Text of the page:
Hearing loss is twice as common in people with diabetes compared to those who do not have the disease, a new study has found.
The findings of the study, conducted by the National Institute of Diabetes and Digestive and Kidney Diseases (NIDDK), suggest that people with diabetes should consider having their hearing tested.
"Hearing loss may be an under-recognized complication of diabetes. As diabetes becomes more common, the disease may become a more significant contributor to hearing loss," said senior author Catherine Cowie, Ph.D., of NIDDK.
"Our study found a strong and consistent link between hearing impairment and diabetes using a number of different outcomes," she added.
For the study, researchers analysed the results of hearing tests given to a nationally representative sample of adults in the United States.
Half of the 11,405 survey participants aged 20 to 69 were randomly assigned to have their hearing tested, and nearly 90 percent of them completed the hearing exam and the diabetes questionnaire.
The hearing test, called pure tone audiometry, measures hearing sensitivity across a range of sound frequencies.
The test measured participants' ability to hear low, middle, and high frequency sounds in both ears.
"Using the data from the hearing tests, we measured hearing impairment in eight different ways. Also, participants responded to questions about hearing loss in the questionnaire, which asked whether they had a little trouble hearing, a lot of trouble hearing, or were deaf without a hearing aid," Cowie said.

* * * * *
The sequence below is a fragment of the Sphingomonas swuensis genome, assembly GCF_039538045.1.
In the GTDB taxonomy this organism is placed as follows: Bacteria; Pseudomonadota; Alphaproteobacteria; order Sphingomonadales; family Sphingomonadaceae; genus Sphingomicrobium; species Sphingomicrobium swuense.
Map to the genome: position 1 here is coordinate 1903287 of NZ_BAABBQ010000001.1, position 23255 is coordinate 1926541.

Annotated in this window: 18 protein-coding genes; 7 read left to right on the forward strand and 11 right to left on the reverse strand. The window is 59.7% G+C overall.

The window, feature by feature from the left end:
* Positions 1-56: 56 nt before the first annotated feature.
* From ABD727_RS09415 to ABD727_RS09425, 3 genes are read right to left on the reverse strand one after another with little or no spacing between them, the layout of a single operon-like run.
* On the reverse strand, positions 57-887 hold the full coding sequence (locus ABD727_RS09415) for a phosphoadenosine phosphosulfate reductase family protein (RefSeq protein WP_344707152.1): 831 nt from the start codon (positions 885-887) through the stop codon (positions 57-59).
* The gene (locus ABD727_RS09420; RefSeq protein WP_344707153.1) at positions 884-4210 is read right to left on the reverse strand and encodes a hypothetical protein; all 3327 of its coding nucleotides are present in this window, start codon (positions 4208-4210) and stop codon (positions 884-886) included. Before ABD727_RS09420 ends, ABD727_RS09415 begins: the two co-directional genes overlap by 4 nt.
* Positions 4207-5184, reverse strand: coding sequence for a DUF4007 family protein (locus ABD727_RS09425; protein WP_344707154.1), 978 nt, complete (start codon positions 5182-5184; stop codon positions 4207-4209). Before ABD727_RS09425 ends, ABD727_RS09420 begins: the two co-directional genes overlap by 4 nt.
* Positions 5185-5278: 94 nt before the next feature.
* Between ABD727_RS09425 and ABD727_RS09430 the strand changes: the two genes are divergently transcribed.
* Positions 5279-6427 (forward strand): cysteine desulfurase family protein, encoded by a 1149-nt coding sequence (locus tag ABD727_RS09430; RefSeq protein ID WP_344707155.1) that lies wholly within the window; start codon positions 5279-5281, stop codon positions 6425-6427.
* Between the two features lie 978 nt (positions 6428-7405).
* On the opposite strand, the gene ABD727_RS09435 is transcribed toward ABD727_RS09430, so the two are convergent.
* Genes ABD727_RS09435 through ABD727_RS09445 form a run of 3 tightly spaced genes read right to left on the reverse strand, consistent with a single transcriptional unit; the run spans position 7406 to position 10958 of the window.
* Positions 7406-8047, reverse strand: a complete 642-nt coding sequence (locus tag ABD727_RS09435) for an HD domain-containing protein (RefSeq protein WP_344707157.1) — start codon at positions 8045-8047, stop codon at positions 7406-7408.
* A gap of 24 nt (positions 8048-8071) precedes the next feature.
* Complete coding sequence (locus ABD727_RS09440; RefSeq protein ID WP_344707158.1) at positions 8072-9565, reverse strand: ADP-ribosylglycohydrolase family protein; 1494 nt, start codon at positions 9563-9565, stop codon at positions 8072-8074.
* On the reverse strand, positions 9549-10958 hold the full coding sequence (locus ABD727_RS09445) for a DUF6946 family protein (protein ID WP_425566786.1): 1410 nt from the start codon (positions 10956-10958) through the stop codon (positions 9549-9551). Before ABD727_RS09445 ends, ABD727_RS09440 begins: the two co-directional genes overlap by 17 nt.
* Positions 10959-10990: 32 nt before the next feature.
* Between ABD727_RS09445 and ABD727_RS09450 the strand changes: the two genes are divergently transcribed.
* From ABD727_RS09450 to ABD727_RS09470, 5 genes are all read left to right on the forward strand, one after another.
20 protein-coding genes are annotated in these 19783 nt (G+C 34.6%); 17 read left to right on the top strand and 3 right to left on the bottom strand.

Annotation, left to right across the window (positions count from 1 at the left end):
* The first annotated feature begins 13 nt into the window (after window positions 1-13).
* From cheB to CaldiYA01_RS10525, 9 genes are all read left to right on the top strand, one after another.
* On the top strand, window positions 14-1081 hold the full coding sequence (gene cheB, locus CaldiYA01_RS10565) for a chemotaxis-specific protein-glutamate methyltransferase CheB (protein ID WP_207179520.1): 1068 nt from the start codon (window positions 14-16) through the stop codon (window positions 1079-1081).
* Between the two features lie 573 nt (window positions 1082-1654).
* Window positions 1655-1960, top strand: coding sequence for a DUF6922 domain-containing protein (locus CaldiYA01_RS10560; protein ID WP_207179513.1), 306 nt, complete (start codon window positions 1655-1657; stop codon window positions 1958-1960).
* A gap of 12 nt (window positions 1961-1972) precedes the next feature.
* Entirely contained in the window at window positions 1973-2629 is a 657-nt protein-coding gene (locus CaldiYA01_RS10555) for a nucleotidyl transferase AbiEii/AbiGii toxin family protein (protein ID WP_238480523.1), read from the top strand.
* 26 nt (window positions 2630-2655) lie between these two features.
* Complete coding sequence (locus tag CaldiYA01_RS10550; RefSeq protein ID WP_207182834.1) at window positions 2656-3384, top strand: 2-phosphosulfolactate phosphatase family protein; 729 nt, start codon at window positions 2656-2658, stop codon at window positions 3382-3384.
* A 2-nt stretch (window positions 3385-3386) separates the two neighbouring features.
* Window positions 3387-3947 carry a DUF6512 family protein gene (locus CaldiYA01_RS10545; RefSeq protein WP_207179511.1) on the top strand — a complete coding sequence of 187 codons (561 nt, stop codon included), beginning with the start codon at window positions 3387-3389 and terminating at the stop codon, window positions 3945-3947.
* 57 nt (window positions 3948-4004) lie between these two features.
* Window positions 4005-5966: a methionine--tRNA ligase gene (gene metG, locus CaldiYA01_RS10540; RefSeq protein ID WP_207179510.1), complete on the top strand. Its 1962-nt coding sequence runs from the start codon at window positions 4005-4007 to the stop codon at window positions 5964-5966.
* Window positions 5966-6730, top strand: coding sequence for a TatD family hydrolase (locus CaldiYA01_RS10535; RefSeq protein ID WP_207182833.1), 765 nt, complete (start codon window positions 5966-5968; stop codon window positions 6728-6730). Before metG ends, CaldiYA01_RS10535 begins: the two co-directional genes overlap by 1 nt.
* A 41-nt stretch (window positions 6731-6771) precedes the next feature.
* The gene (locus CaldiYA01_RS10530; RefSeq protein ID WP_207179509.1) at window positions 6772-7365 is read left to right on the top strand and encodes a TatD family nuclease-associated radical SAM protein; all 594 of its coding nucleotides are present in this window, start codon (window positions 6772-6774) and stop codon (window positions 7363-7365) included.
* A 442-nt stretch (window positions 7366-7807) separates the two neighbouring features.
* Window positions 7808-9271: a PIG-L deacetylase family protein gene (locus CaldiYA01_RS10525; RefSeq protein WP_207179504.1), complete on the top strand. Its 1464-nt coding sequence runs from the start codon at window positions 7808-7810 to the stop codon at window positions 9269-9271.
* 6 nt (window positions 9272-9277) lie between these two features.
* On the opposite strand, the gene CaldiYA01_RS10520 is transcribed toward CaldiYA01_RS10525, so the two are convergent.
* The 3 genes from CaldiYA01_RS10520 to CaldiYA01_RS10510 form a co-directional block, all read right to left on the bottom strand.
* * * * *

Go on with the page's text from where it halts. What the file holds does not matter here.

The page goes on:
In addition, 2,259 of the participants who received hearing tests were randomly assigned to have their blood glucose tested after an overnight fast.
The link between diabetes and hearing loss was evident across all frequencies, with a stronger association in the high frequency range.
Mild or greater hearing impairment of low- or mid-frequency sounds in the worse ear was about 21 percent in 399 adults with diabetes as compared to about 9 percent in 4,741 adults without diabetes.
For high frequency sounds, mild or greater hearing impairment in the worse ear was 54 percent in those with diabetes as compared to 32 percent in those who did not have the disease.
Researchers also found that adults with pre-diabetes, whose blood glucose was higher than normal but not high enough for a diabetes diagnosis, had a 30 percent higher rate of hearing loss as compared to those with normal blood sugar tested after an overnight fast.
Co-author Howard Hoffman, an epidemiologist at NIDCD said: "This is the first study of a nationally representative sample of working age adults, 20 to 69 years old, and we found an association between diabetes and hearing impairment evident as early as ages 30 to 40."
The researchers suggest that diabetes may lead to hearing loss by damaging the nerves and blood vessels of the inner ear. Autopsy studies of diabetes patients have shown evidence of such damage.
The study is published online June 17, 2008, in the Annals of Internal Medicine.